Mark 14:22

While they were eating, Jesus took some bread, and, after saying the blessing, broke it, and gave it to them, and said, “Take it; this is my body.”

what we eat becomes us
seven days of unleavened bread
resets the body

resetting meaning
goes on every time we speak
what we say becomes us

a feast of talking
blesses all around a table
breaking the old tasting the new

good news unburdens
unleavens bloated systems
this is my sign

One prior reference to bread is the yeast of the Pharisees and Herod, which is not a good thing. By itself, leavened or unleavened, Bread is to be blessed. A traditional blessing goes, Blessed be thou, O Lord our God, king of the world, who causest bread to come forth from the earth.

For Jews, the Temple is part and parcel of their presence. The Temple is their body in the same way Christians name the body of their meaning, Jesus. The temple falls to pieces, Jesus disciples are to be as scattered as the stones of the Temple.

Bread is here acting as a promissory token where both persons have one-half of the whole token that will bind them together where’er they go. It will have a magnetic effect to always draw them back together. No matter how they change, the token will be recognized when the two pieces are rejoined.

We get into circular causality with this formula of took… blessed… broke… gave…. It looks and sounds as if Jesus is instituting a new ritual. Knowing how such stories as Mark’s work, we can also see Mark grounding the actions and processes of his community by putting these words into Jesus’ mouth. Which came first will never be known with certainty.

It is important to remember even one verse back. Presumably, Judas is still with the Twelve and receiving his portion of Jesus’ “body”. If betrayal is not a sufficient reason to keep someone from receiving a token of “belovedness”—what, then, would be? Even Jesus’ body will fall apart into suffering and death. This is foreshadowed with the breaking of the flask of anointing oil.

Bread is a needed gift in the wilderness when brought by messengers of hope in a dire time. Here we find strength for the journey.

Mark 14:21

True, the Son of Man must go, as scripture says of him, yet alas for that man by whom the Son of Man is being betrayed! For that man it would be better never to have been born!”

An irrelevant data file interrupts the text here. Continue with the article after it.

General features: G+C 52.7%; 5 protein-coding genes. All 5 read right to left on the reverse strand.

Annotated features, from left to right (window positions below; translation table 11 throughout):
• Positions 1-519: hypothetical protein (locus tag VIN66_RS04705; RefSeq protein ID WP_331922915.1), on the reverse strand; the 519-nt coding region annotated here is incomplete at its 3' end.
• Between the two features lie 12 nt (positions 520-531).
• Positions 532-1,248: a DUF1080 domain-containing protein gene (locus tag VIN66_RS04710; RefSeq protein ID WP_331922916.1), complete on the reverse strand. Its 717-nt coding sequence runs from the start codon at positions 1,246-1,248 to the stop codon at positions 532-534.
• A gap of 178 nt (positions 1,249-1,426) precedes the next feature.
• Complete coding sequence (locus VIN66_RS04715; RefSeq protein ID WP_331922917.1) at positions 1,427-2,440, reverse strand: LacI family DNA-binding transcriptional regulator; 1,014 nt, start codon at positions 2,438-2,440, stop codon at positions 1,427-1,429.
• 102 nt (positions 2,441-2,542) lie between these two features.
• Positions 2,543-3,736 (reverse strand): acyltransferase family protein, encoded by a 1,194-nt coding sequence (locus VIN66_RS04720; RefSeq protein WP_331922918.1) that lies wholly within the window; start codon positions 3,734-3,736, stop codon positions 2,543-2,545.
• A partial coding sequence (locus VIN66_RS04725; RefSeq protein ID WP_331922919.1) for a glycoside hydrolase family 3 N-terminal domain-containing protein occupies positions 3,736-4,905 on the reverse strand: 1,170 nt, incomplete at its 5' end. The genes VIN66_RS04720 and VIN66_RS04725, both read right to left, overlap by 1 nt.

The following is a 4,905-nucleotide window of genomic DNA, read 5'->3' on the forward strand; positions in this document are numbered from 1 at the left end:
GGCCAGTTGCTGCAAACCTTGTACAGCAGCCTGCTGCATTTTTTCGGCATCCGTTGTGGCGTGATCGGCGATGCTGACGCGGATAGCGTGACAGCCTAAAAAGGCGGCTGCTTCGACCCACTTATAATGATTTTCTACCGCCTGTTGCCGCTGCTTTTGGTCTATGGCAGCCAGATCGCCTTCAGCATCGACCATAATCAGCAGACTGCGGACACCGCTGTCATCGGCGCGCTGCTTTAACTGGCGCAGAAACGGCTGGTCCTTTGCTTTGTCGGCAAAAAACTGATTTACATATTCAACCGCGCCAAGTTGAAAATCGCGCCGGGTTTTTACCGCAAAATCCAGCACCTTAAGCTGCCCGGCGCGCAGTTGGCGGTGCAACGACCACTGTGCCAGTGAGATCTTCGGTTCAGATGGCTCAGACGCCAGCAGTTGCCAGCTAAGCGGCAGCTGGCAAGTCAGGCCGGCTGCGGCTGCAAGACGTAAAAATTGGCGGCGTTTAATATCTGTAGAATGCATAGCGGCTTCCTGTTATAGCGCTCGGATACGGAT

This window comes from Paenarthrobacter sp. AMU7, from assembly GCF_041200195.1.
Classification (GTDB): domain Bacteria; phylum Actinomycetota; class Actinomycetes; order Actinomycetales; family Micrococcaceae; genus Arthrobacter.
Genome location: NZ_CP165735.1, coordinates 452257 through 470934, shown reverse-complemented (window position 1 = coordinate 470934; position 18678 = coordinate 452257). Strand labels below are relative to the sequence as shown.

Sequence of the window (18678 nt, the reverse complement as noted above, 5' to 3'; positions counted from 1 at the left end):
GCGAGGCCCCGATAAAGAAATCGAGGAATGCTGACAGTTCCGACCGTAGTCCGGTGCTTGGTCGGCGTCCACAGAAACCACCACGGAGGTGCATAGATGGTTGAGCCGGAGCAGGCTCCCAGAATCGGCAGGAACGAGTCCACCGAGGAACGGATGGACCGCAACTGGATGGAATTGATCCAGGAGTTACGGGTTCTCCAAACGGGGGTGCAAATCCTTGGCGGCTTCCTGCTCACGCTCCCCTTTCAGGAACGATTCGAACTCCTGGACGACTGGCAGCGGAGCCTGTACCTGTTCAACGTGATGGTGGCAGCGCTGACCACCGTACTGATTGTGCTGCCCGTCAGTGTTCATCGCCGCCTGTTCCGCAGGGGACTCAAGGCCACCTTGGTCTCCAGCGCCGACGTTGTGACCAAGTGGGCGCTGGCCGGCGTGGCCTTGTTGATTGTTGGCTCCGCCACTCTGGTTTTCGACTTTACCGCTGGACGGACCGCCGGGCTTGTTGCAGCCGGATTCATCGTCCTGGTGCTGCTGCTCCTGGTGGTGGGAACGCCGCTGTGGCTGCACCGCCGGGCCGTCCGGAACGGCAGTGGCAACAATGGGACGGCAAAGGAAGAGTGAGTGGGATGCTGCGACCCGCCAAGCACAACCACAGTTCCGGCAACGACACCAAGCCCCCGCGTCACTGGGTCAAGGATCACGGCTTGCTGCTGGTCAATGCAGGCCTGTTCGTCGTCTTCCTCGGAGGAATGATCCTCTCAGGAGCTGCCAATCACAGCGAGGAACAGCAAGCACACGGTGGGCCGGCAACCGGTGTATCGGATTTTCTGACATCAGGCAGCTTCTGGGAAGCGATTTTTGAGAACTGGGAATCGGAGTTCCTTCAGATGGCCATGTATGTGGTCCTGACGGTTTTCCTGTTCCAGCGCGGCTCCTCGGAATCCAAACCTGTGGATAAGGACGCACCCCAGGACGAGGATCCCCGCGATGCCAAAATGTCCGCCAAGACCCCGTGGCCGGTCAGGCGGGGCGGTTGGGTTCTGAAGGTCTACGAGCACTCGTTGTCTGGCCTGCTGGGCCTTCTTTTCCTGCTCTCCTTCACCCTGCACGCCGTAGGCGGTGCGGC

how easy it is
to feel betrayed
by betrayal
to take one moment
and freeze it in time

our sense of betrayal
grows according to our hope
placed in another
to embody
our best vision

to respond with a threat
to our sense of betrayal
betrays our trust
in a vision that goes beyond
four hundred ninety betrayals

Tradition has verses 20 and 21 as a quotation from Jesus. However, only political operatives and some other DSM disorders speak of themselves in the third-person. Without getting back into chapter 13 Apocalypticism, it reads better if this verse were a comment from Mark’s community rather than from Jesus. This is a later perspective trying to make sense of a senseless death.

It is as though someone has to be blamed and we’ll even add on to that blame that they are so low and mean that they should never have been born. Redemption is not possible for them. They have spoken against the spirit and we are back in chapter 3 with a declaration about unforgiveable sin and a chapter 7 conversation about internal contamination (as though Jesus could not have been an external reason for their betrayal—the fault must be in them or their stars).

The major difficulty is that there is not just one betrayal, nor are there significant variants or rankings of betrayal. This statement returns us to a pre-Noahic world where betrayal is a standard due to be flooded out. How does this apply to the betrayal of Peter and the remnant of the Twelve or the women at a distance or to you or me?

The allusion to a Scripture passage behind all this is beyond our ability to figure out. Every commentator has their favorite candidate.

One way out of the difficulties of this verse is to look at the little word οὐαί (ouai, alas/woe, an expression of grief). This is not a curse word, but a relational one. It commiserates with whatever misery the betrayer has going on. It empathizes with the other. It minimizes whatever distance there is between people. It keeps a partnership alive, even when stressed. It is a good word to keep in mind when the rest of our thinking begins to go astray with extreme judgment and turning the complexity of life into an insufficient dualism.

Mark 14:20

“It is one of you Twelve,” said Jesus, “the one who is dipping his bread beside me into the dish.

you know who’s going to break
there has never been any question
it is the one who breathes alongside
in and out expand and contract
we see more we feel less

there is no special talent needed
to lose focus to forget grace
just showing up turns special
to ordinary expected routine
we are co-conspirator-in-chief

indispensability our coat-of-arms
the important cog in this place
without us things fall apart
our very loyalty blinds us
non-betrayal here is betrayal there

This response to the question of whether I am/will be a betrayer is not comforting or definitive. In Mark’s time and still in that place it is expected that bread will be dipped into a common bowl where further flavor or nutrition lies. Everyone dips their bread into one bowl. Everyone is still implicated as a betrayer.

As we remember images from the previous chapter of parents betraying their children and children betraying their parents, we can also hear that troubling times affect teachers and students, priests and parishioners, and any number of other presumed natural pairings. Sabin2129 observes: